“The truth is, you really you have to measure it by, when you’re at 15 minutes of a heated match, does it feel like it’s been going on too long? And almost invariably it doesn’t. Players are eager to hang around for another ten minutes to finish out that match.”

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The MOBA touch

Along with trying to tackle the mobile space, Super Evil wants to drive the competitive gaming side of Vainglory. To this end, it has set up the Vainglory Cup Series.

One of the key challenges however is creating more simplistic controls for mobile and tablets while also ensuring there’s enough depth for the competitive community. Daly says though many players have become accustomed to a keyboard and mouse, it doesn’t necessarily make touch a less viable input for MOBAs. In fact, he says in terms of actions per minute and dragging a mouse left to run to run and shoot, touch is more intuitive and easier to execute moves on.

He believes touch could even become the de facto standard for many genres in future.

“We feel we’re successful if we can make the interface recede and make the players forget that they’re controlling something and more think they’re interacting with other people,” says Daly. “We feel good about the way that feels right now, and we don’t feel there’s very much lost.

“Frankly it’s not a pixel accuracy game. We’re not pulling off headshots at a thousand meters. It’s more about timing, coordination and tactics then it really is about pixel hunting. I think for a very wide class of games, actually, we'll find that touch interface is probably a more native and in some ways better interface, and maybe ends up being the de facto standard interface for a lot of top-down or three-quarter perspective-type games that we’ve been trained to play on a PC with a keyboard and mouse.

"Frankly if you play them on touch for long enough, when you go back to PC, we hear a lot of notes from players that say, hey, I went back to try and play a MOBA on PC and it felt awkward.”

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A criticism of those entering the MOBA space is: is it really a genre? Or is it just based off the original DOTA and then League of Legends? Arguably, many of the games in the space closely follow similar gameplay and map layouts, though it’s a criticism that could be levelled at many shooters.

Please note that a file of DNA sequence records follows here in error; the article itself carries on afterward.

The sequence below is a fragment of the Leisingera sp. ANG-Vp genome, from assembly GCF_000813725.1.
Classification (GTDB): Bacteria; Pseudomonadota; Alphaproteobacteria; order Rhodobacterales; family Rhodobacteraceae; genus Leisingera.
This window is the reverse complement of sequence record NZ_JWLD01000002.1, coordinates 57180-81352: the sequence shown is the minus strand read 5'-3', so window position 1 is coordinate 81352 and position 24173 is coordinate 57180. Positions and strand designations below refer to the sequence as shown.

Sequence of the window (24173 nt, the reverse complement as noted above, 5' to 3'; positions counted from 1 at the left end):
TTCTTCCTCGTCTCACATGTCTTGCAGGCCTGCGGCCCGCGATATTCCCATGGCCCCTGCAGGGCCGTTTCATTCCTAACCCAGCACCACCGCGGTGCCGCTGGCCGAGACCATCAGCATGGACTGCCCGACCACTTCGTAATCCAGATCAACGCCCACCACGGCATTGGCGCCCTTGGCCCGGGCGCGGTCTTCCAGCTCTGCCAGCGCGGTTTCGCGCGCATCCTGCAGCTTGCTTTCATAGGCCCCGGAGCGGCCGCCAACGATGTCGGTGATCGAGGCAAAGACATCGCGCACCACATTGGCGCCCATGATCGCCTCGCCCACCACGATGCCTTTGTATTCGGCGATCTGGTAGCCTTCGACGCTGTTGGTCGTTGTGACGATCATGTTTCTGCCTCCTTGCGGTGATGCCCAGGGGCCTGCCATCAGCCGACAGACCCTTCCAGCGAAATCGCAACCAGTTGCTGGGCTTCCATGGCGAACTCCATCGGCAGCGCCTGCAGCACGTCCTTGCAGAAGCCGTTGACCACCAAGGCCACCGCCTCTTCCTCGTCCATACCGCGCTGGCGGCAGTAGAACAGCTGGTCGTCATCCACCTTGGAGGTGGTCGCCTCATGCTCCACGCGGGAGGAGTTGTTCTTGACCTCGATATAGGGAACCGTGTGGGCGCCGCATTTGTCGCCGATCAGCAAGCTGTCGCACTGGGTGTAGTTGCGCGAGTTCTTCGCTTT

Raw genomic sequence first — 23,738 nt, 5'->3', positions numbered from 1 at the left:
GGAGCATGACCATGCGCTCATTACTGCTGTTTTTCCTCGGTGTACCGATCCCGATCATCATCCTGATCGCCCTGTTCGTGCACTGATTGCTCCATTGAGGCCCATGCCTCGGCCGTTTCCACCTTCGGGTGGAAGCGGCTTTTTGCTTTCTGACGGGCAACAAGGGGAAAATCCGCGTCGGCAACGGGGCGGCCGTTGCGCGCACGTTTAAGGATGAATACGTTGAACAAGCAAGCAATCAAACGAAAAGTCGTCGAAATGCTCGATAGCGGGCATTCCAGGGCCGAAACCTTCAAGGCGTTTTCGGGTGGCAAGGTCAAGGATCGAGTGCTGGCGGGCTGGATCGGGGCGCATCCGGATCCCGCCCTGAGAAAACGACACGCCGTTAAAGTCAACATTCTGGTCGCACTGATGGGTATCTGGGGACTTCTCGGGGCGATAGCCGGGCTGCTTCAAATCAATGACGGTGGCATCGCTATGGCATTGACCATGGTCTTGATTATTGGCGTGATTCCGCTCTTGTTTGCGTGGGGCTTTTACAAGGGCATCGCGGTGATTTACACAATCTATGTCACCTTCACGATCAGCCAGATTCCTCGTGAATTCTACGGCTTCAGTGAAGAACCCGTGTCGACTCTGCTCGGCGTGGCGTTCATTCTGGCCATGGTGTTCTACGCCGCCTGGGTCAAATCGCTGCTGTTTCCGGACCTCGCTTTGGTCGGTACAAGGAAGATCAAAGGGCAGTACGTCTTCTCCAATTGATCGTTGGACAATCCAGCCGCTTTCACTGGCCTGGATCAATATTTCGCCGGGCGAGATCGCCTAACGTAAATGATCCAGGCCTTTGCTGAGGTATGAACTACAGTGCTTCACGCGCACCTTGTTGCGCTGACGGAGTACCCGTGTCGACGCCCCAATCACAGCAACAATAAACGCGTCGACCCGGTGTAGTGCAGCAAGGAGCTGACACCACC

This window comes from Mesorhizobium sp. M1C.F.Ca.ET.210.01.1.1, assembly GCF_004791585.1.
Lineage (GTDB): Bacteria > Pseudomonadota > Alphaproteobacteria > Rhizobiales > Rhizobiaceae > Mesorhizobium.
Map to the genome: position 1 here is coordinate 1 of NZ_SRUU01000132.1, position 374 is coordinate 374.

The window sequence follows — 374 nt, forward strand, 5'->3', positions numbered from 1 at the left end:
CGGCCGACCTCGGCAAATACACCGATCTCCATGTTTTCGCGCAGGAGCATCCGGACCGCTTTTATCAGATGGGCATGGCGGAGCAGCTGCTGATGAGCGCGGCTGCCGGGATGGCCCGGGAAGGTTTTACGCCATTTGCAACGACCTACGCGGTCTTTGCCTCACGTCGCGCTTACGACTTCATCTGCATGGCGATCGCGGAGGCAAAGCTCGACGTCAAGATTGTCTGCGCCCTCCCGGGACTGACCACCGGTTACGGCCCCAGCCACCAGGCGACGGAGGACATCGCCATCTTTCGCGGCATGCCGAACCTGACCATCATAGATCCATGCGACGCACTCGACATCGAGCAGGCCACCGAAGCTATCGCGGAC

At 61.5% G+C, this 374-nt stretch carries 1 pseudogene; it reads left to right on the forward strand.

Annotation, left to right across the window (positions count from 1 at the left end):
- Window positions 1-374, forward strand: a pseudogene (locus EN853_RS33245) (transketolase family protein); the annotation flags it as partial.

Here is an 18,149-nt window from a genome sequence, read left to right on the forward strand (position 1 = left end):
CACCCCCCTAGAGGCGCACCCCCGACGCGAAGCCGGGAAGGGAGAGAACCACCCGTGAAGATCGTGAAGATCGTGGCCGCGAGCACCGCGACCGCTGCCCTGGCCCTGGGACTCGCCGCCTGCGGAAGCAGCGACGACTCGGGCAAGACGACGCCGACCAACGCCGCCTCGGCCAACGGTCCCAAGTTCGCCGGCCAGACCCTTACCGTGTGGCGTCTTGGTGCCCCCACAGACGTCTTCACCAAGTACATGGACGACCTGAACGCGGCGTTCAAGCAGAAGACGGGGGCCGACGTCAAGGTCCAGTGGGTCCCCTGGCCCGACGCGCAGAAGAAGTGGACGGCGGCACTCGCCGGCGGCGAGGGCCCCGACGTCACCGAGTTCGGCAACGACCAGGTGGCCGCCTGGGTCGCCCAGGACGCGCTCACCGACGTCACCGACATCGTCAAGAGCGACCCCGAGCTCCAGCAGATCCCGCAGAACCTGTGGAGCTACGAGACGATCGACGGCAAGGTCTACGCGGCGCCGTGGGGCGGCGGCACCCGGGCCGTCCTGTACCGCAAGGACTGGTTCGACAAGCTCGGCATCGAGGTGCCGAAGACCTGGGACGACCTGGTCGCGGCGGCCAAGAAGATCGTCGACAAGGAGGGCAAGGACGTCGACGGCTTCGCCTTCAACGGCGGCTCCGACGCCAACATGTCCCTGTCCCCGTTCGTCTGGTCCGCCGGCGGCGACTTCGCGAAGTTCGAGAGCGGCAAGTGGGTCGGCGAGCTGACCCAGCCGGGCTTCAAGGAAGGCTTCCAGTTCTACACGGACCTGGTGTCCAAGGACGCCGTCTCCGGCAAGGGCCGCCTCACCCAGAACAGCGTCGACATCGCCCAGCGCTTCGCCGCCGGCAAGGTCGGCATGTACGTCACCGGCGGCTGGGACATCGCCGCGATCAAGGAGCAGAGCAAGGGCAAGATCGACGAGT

Daly says it is “absolutely a genre”; defending Vainglory for its different meta game, while saying there's a lot of room to innovate in the space and make the game their own.

“I think to some degree, there is a little bit of, not quite zero sum, but there is a little bit of zero sum-type fact that you’re ultimately competing for player hours and player dreams and aspirations,” he says.

“And it will probably feel for a very long time that there’s one game, or maybe one game and a knock-off, or two or three games in the ecosystem that are actually interesting and viable at any point in time. But I don’t know that that makes it less of a genre.”

Daly was coy at this stage on the number of downloads Vainglory had achieved to date. He says the studio is focused on creating sustainable growth overtime, and won’t be spending big on user acquisition.

“There’s a couple of ways to look at growth,” he says. “There’s sustainable growth and there’s UA driven growth. You can waste a lot of money in UA driven growth, particularly if the product isn’t quite ready to go out the door.

“We haven’t spent a dollar on UA. It’s probably fair to say we spent a little bit investing in it in segments in the early days, but literally single digit thousands of dollars in the early days.”

Should Super Evil's game become a success in the mobile market, it'll surely be closely followed by a number of others MOBAs. Perhaps even from the current big players on PC.